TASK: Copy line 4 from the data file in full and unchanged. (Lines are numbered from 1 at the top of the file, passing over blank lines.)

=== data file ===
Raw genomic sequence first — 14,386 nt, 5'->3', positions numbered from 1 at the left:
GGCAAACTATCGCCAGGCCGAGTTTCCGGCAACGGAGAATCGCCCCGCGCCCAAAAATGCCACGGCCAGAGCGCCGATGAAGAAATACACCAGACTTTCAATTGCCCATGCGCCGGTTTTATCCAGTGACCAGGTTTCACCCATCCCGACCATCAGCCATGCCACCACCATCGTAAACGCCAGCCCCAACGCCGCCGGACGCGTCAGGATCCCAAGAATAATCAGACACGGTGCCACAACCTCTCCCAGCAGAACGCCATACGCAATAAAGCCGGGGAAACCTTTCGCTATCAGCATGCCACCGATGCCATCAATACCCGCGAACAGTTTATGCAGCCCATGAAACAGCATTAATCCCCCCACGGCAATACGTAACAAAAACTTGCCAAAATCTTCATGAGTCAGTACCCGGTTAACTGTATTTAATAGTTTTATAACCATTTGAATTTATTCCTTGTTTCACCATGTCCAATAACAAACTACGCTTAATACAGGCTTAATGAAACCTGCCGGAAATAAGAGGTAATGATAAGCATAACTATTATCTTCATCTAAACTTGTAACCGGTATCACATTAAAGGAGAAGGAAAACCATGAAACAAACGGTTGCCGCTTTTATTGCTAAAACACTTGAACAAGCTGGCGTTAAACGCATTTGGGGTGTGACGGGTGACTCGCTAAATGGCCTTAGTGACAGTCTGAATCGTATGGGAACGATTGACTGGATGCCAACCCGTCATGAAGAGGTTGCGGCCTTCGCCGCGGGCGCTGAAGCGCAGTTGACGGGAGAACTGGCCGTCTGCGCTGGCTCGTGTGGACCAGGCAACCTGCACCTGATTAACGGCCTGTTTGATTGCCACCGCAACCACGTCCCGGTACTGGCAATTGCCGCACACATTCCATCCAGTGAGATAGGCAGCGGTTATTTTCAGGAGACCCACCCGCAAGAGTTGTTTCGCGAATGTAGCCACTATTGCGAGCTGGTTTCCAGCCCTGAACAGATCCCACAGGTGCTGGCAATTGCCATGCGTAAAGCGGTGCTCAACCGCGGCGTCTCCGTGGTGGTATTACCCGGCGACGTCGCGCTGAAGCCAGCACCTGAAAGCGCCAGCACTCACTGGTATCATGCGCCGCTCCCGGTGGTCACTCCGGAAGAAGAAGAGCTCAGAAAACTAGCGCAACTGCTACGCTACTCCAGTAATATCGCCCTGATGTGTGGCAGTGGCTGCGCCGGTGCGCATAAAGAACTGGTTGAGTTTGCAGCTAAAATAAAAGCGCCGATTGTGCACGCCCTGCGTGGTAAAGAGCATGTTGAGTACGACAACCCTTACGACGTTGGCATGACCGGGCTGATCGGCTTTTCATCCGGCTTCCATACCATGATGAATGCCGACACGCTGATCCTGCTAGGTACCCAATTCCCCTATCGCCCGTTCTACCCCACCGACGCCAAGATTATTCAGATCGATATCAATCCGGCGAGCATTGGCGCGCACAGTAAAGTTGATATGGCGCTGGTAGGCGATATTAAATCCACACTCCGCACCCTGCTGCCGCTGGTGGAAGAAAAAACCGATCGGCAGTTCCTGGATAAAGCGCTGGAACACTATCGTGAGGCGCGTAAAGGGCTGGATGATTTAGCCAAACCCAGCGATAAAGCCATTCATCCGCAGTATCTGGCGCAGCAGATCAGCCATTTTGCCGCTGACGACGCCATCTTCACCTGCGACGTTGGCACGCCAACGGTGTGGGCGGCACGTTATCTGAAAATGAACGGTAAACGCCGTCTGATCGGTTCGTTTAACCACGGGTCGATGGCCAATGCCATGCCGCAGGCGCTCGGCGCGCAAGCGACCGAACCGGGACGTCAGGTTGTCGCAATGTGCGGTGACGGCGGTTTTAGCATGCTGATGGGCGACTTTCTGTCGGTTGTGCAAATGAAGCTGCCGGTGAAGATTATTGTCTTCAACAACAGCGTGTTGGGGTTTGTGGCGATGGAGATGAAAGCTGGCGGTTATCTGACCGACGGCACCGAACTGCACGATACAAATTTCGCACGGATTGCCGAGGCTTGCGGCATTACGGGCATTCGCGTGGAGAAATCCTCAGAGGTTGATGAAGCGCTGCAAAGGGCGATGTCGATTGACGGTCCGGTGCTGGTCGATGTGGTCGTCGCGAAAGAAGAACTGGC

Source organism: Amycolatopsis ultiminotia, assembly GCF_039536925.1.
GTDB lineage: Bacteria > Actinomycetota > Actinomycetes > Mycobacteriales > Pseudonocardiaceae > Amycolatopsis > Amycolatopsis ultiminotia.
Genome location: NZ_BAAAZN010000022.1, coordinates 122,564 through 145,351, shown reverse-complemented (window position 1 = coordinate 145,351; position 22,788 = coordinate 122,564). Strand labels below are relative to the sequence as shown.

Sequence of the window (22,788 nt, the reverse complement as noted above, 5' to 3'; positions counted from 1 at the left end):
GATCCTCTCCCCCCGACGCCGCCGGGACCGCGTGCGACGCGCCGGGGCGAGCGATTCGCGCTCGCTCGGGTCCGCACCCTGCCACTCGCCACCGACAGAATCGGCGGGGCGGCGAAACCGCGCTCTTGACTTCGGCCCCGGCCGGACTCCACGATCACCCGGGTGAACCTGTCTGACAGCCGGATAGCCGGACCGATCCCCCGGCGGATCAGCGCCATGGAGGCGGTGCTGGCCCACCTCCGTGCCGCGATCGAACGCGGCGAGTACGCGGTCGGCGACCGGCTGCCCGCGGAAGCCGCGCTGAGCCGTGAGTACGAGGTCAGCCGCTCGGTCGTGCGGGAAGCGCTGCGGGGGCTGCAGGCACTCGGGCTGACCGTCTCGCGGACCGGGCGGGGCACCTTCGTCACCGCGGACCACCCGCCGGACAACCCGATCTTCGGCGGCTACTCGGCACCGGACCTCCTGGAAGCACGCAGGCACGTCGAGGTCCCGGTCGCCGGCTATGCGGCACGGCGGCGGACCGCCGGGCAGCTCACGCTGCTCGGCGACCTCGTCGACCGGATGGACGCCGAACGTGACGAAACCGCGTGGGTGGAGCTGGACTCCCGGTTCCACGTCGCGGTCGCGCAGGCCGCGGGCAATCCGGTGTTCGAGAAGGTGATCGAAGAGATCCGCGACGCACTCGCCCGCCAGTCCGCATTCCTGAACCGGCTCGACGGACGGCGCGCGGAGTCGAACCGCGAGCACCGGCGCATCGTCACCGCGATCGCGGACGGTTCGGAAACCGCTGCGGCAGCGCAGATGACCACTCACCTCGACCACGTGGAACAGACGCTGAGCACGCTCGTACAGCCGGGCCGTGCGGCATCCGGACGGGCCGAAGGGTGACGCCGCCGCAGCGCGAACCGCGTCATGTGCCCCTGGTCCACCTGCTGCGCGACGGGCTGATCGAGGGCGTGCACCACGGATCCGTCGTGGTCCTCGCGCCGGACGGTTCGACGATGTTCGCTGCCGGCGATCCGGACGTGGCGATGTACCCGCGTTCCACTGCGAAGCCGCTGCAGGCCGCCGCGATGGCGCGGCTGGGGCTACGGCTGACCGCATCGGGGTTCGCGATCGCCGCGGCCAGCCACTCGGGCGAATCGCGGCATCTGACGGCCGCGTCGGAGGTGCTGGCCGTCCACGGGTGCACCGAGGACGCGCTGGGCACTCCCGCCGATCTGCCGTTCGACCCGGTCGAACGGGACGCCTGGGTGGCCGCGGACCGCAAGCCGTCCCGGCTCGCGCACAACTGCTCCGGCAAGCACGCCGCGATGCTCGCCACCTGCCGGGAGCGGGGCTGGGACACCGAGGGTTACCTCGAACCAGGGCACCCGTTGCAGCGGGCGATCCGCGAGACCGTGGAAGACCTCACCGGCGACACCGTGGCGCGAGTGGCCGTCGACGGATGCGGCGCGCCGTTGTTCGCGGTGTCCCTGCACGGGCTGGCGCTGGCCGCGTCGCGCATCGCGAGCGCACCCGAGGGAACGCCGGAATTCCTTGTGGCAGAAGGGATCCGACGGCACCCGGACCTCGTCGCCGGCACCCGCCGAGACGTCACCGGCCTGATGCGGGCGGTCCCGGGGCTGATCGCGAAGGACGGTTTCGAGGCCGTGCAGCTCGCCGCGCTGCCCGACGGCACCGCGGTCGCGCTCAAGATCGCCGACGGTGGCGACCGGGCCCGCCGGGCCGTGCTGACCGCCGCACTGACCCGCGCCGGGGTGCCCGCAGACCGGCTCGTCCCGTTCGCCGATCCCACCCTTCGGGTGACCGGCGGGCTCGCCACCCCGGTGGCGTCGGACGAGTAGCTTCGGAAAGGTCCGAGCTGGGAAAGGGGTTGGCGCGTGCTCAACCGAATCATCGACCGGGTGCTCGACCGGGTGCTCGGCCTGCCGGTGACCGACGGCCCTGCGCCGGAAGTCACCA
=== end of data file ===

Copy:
GTDB lineage: Bacteria > Actinomycetota > Actinomycetes > Mycobacteriales > Pseudonocardiaceae > Amycolatopsis > Amycolatopsis ultiminotia.